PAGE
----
Myer Fredman

Myer Fredman (29 January 1932 – 4 July 2014) was a British-Australian conductor.

He studied at Dartington Hall and in London with Peter Gellhorn, Vilém Tauský, Sir Adrian Boult, and was assistant conductor to Otto Klemperer, Vittorio Gui, Sir John Pritchard and Sir Charles Mackerras.

Fredman was conductor at the Glyndebourne Festival 1963–74. He was involved in the creation of Glyndebourne Touring Opera, of which he was musical director for seven years 1968-74. After moving to Australia, Fredman became musical director of the State Opera of South Australia 1974–80, and conductor and artistic associate with Opera Australia 1983–98. In 1988, he directed the International Summer Vocal School in Salt Lake City.

Myer Fredman conducted the Australian premieres of Sir Michael Tippett's opera The Midsummer Marriage (in the presence of the composer), and Benjamin Britten's opera Death in Venice, at consecutive Adelaide Festivals. His world-premiere recordings include Arnold Bax's 1st and 2nd symphonies and Havergal Brian's 6th symphony, all with the London Philharmonic Orchestra, and Brian's 16th symphony with the Royal Philharmonic Orchestra; and Peter Sculthorpe's Piano Concerto and a television opera, Quiros. His other recordings included the music of Britten, Delius, Vaughan Williams, Respighi, Rubbra, Sir Eugene Goossens, Arthur Benjamin, Richard Meale, Robert Still, and Ross Edwards.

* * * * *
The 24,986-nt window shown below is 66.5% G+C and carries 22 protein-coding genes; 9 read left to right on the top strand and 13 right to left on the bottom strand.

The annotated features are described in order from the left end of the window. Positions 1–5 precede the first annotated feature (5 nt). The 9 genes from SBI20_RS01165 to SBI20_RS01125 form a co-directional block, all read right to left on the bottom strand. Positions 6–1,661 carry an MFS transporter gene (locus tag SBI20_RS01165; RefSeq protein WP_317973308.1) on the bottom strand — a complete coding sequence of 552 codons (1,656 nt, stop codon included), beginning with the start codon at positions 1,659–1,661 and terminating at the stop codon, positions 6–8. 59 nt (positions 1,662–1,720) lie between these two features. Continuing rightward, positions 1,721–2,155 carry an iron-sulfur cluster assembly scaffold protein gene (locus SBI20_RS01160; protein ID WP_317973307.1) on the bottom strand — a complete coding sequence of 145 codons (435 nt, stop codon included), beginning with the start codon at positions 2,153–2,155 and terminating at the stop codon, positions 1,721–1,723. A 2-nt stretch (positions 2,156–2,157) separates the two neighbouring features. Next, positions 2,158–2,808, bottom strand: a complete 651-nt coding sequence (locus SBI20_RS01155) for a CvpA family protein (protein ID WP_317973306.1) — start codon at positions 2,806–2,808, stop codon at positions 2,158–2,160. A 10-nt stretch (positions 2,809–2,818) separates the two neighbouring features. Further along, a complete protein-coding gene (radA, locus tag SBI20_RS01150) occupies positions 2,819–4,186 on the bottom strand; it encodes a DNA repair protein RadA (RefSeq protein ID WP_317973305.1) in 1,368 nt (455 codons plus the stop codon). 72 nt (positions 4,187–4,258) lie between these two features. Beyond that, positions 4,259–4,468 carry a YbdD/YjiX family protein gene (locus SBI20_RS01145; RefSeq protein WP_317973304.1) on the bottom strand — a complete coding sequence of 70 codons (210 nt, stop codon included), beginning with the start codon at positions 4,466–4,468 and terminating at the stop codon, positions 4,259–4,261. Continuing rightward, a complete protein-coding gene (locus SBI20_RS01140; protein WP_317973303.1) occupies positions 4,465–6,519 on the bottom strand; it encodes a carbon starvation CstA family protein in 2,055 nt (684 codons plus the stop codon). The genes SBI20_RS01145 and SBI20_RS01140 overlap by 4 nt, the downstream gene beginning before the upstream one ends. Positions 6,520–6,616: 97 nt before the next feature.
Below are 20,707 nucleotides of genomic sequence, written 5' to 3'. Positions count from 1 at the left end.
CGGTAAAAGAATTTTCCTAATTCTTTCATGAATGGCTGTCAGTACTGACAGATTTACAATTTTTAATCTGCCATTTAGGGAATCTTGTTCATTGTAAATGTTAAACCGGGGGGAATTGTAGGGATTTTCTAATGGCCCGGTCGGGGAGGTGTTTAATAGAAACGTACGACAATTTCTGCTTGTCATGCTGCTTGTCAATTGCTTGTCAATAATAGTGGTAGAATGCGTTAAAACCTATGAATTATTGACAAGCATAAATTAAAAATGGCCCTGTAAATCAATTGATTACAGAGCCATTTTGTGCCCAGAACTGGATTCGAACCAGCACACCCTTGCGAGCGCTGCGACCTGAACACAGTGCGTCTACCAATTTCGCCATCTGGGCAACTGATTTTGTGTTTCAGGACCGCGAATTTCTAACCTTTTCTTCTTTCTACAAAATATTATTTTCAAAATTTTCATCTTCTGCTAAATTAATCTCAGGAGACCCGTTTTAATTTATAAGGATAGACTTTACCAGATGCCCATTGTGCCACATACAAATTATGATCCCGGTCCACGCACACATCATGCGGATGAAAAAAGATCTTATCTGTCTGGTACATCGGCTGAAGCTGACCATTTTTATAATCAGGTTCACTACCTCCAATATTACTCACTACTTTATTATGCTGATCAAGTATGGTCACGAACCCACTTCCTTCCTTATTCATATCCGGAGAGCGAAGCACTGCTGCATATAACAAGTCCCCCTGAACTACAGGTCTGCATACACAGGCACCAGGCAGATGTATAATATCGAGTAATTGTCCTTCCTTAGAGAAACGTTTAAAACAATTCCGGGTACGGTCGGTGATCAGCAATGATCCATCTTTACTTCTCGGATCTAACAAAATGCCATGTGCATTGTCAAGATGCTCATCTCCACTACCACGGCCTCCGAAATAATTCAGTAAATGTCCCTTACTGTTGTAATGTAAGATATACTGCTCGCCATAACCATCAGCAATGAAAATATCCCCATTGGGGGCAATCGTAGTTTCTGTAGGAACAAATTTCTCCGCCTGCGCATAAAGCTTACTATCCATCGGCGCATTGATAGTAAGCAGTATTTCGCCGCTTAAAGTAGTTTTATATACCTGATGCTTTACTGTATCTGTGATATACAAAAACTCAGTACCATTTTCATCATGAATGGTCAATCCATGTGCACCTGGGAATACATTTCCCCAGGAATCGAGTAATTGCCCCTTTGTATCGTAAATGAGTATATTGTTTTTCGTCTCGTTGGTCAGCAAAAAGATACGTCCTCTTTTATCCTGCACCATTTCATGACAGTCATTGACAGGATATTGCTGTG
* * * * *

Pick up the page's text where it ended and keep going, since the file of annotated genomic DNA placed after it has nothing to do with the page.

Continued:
Fredman also conducted the premieres of other Havergal Brian symphonies, and he was a Vice-President of the Havergal Brian Society.

Myer Fredman orchestrated and arranged instrumental and operatic music by J. S. Bach, John Dowland, Mozart, Donizetti, Tchaikovsky, Puccini and Elgar, and he was the first person to write extensively of the role of the conductor in the operas of Mozart, in From Idomeneo to Die Zauberflote; A conductor's commentary.

The Italian Government awarded Myer Fredman the medal Per Servizio della Musica e Cultura Italiana.

Fredman was a teacher to many musicians, including Kim Sutherland and Derek Williams. He moved to Hobart, Tasmania where he conducted and taught as Adjunct Professor at the University of Tasmania's Conservatorium of Music. He was also involved in creating The Tasmanian Discovery Orchestra. He died in Hobart on 4 July 2014, aged 82.

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